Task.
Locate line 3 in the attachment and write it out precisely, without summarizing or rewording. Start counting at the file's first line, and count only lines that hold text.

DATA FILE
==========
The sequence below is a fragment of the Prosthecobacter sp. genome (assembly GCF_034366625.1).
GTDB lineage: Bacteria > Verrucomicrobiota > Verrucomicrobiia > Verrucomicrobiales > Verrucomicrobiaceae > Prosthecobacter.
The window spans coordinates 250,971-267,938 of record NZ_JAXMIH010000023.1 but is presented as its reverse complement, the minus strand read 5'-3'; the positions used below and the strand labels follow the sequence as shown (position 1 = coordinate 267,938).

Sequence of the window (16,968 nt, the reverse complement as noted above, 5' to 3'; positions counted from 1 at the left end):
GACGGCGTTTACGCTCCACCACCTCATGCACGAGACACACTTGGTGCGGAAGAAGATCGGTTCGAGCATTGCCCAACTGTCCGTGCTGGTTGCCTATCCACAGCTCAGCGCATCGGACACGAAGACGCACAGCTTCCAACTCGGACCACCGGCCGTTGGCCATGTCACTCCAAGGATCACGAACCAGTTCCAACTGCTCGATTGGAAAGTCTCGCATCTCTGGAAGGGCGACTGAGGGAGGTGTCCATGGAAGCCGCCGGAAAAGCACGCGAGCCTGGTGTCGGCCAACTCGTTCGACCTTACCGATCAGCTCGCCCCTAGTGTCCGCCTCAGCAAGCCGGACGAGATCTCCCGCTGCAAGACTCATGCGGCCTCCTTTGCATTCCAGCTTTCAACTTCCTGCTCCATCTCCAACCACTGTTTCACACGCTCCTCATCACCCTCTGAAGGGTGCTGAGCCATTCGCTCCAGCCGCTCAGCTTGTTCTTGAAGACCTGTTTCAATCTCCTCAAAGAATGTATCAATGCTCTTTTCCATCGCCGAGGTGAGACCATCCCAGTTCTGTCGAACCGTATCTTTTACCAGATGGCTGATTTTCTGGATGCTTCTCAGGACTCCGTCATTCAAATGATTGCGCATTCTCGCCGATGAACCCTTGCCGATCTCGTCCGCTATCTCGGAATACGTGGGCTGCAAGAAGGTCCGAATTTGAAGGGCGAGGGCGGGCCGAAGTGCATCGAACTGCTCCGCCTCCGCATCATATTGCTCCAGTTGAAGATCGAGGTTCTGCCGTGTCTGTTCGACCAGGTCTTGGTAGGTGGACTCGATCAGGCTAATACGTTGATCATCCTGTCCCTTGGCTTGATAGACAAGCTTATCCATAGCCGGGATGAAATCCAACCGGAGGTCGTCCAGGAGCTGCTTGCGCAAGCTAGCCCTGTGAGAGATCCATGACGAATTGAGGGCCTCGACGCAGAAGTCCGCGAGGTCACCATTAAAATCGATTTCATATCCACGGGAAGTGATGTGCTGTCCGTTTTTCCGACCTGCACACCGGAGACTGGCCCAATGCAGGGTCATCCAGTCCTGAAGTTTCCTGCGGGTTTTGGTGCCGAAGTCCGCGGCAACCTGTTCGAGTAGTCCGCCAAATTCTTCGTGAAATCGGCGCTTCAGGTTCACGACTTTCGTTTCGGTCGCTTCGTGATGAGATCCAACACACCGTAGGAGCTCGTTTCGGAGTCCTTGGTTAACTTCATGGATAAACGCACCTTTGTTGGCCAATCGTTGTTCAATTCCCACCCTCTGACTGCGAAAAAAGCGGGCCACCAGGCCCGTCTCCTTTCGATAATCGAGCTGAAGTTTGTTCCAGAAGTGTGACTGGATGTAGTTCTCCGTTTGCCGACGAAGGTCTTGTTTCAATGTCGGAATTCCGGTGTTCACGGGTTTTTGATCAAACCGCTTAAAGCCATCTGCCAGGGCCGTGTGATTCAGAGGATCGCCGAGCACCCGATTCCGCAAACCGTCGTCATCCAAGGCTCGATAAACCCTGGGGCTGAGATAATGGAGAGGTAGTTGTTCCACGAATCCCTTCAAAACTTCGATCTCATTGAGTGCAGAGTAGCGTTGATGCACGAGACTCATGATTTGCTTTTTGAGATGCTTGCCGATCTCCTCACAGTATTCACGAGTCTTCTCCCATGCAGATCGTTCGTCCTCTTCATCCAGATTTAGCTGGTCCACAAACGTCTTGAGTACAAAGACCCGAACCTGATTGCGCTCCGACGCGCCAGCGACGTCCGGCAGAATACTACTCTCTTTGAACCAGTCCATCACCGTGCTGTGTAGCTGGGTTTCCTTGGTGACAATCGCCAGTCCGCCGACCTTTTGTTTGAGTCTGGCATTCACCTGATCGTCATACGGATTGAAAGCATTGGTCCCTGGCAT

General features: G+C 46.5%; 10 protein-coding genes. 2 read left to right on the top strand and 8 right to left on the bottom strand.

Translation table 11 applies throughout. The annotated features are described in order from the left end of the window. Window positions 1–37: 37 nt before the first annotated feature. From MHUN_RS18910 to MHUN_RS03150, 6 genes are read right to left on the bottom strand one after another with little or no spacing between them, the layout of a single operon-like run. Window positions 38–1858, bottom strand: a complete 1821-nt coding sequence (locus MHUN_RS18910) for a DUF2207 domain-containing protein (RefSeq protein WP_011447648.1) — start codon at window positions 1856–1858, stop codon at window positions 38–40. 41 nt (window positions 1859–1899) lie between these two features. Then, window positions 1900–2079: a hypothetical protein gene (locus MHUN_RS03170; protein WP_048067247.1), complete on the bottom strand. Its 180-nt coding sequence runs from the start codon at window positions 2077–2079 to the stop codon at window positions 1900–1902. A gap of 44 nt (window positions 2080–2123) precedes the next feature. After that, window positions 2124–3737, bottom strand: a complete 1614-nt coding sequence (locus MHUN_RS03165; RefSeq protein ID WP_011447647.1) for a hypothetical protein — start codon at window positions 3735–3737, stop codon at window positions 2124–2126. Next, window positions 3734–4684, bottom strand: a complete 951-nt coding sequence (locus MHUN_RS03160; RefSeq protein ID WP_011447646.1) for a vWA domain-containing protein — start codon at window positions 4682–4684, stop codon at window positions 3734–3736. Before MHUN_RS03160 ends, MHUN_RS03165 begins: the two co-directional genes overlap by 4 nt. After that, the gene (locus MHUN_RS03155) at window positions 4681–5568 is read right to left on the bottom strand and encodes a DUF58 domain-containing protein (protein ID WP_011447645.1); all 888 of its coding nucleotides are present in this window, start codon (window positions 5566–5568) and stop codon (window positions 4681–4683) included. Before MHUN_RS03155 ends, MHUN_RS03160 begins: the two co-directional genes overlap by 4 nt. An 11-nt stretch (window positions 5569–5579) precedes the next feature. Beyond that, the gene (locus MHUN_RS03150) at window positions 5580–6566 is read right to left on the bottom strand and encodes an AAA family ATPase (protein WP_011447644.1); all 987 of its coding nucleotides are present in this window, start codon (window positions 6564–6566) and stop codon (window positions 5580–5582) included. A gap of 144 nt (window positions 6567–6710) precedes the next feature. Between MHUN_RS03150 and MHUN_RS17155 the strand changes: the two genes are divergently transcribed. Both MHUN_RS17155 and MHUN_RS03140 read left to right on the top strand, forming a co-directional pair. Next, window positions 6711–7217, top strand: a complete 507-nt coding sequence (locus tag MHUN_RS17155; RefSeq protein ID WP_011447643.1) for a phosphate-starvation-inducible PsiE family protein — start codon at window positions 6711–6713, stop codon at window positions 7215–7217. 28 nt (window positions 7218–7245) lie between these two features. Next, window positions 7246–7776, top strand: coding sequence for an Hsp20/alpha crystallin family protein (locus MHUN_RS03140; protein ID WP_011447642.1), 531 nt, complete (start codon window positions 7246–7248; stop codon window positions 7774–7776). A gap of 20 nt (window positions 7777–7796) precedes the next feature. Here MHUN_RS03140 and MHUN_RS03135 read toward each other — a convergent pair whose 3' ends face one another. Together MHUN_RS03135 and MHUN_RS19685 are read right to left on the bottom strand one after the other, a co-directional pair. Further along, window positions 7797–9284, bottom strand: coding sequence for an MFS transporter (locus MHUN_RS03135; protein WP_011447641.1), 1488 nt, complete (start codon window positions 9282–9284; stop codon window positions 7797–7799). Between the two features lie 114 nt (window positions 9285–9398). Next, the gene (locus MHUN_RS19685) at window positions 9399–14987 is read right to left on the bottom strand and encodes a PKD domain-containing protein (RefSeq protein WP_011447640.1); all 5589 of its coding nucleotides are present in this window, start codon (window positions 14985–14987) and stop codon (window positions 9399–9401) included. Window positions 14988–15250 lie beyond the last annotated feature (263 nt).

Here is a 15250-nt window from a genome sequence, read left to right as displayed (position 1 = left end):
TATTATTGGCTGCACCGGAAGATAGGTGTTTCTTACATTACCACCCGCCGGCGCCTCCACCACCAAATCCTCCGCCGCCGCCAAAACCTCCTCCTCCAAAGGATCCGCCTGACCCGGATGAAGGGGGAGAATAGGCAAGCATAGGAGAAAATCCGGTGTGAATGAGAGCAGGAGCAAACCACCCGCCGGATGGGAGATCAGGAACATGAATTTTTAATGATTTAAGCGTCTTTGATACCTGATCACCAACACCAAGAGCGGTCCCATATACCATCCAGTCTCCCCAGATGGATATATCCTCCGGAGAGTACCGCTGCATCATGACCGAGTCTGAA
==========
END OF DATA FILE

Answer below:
The window spans coordinates 250,971-267,938 of record NZ_JAXMIH010000023.1 but is presented as its reverse complement, the minus strand read 5'-3'; the positions used below and the strand labels follow the sequence as shown (position 1 = coordinate 267,938).